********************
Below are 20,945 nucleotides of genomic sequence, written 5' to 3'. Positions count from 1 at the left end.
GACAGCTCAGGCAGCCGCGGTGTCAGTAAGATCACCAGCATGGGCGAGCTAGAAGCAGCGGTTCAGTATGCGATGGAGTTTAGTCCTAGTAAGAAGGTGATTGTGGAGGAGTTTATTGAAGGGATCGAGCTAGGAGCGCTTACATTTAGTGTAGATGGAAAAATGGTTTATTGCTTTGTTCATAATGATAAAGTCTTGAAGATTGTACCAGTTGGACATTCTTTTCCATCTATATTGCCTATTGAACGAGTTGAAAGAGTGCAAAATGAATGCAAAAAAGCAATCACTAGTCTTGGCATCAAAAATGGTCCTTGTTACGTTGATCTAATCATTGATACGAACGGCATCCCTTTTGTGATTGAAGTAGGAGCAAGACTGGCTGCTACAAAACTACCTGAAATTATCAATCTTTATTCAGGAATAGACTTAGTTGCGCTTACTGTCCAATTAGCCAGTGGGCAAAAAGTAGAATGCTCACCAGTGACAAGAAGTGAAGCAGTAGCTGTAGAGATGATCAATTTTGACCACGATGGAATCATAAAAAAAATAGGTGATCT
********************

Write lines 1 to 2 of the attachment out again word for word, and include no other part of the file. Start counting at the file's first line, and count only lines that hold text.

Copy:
Below are 20,945 nucleotides of genomic sequence, written 5' to 3'. Positions count from 1 at the left end.
GACAGCTCAGGCAGCCGCGGTGTCAGTAAGATCACCAGCATGGGCGAGCTAGAAGCAGCGGTTCAGTATGCGATGGAGTTTAGTCCTAGTAAGAAGGTGATTGTGGAGGAGTTTATTGAAGGGATCGAGCTAGGAGCGCTTACATTTAGTGTAGATGGAAAAATGGTTTATTGCTTTGTTCATAATGATAAAGTCTTGAAGATTGTACCAGTTGGACATTCTTTTCCATCTATATTGCCTATTGAACGAGTTGAAAGAGTGCAAAATGAATGCAAAAAAGCAATCACTAGTCTTGGCATCAAAAATGGTCCTTGTTACGTTGATCTAATCATTGATACGAACGGCATCCCTTTTGTGATTGAAGTAGGAGCAAGACTGGCTGCTACAAAACTACCTGAAATTATCAATCTTTATTCAGGAATAGACTTAGTTGCGCTTACTGTCCAATTAGCCAGTGGGCAAAAAGTAGAATGCTCACCAGTGACAAGAAGTGAAGCAGTAGCTGTAGAGATGATCAATTTTGACCACGATGGAATCATAAAAAAAATAGGTGATCT